June 12, 1962.
Appeal from the Supreme Court, New York County, HENRY EPSTEIN, J.
Sylvan D. Freeman of counsel ( Robert D. Cole with him on the brief; Dreyer Traub, attorneys), for appellants.
Copal Mintz for respondent.
The principal issue is whether punitive damages may be awarded in an action for an injunction and ancillary compensatory damages. Lesser issues are also raised concerning the amount of damages awarded, both compensatory and punitive.
Plaintiff, a tenant restaurant operator in a building owned by one of the corporate defendants and managed by the other, sued to restrain all three defendants from interfering with its occupation and to recover damages sustained when defendants, on two occasions, attempted to bar plaintiff from the leased premises. The individual defendant was alleged to have instigated and directed the interference.
Extended discussion of the facts is not necessary, for defendants do not seriously challenge the sufficiency of the proof except as to the amount of actual damages. It suffices to say that after sending a notice purporting to cancel plaintiff's lease on the ground that the premises had become vacant, defendants twice broke into the premises during the nighttime and attempted to bar plaintiff's re-entry. The first time, the windows and entrances were boarded up and the electric fuses removed. The second time, steel bars and plates were welded to the door and window frames. The purported lease cancellation was without justification and the two intrusions, as the trial court properly concluded, amounted to defendants' taking the law into their own hands.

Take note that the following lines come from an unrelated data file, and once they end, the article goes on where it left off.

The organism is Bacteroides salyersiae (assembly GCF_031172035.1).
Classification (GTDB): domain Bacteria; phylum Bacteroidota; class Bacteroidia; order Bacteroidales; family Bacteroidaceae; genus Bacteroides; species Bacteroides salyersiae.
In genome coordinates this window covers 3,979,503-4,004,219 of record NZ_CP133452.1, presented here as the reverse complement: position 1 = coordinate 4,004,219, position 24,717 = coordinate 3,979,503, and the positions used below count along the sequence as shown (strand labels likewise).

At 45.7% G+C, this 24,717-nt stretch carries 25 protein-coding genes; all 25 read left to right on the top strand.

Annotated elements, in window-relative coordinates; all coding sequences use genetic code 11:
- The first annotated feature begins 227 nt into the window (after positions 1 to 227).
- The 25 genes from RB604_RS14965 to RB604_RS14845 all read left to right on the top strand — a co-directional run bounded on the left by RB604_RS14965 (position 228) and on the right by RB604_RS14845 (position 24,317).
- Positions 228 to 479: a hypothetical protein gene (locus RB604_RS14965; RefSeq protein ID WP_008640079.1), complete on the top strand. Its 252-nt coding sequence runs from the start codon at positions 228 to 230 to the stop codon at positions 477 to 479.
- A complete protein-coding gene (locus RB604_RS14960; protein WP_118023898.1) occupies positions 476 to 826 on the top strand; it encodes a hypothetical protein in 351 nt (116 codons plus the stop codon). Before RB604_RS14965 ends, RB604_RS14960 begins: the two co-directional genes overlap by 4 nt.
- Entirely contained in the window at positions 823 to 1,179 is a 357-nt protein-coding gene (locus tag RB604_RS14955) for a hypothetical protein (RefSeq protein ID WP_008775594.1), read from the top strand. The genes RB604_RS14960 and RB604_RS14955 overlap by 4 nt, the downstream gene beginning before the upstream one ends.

The complaint, alleging the lack of adequate remedy at law, prayed for a permanent injunction against further interference with plaintiff's occupancy and treble the actual damages occasioned by defendants' unlawful entries. The action was tried without a jury, and at the close of plaintiff's case an amendment to the complaint was allowed, which alleged that the acts of interference were "wilful, malicious and wanton." The prayer was amended to include a claim for exemplary damages.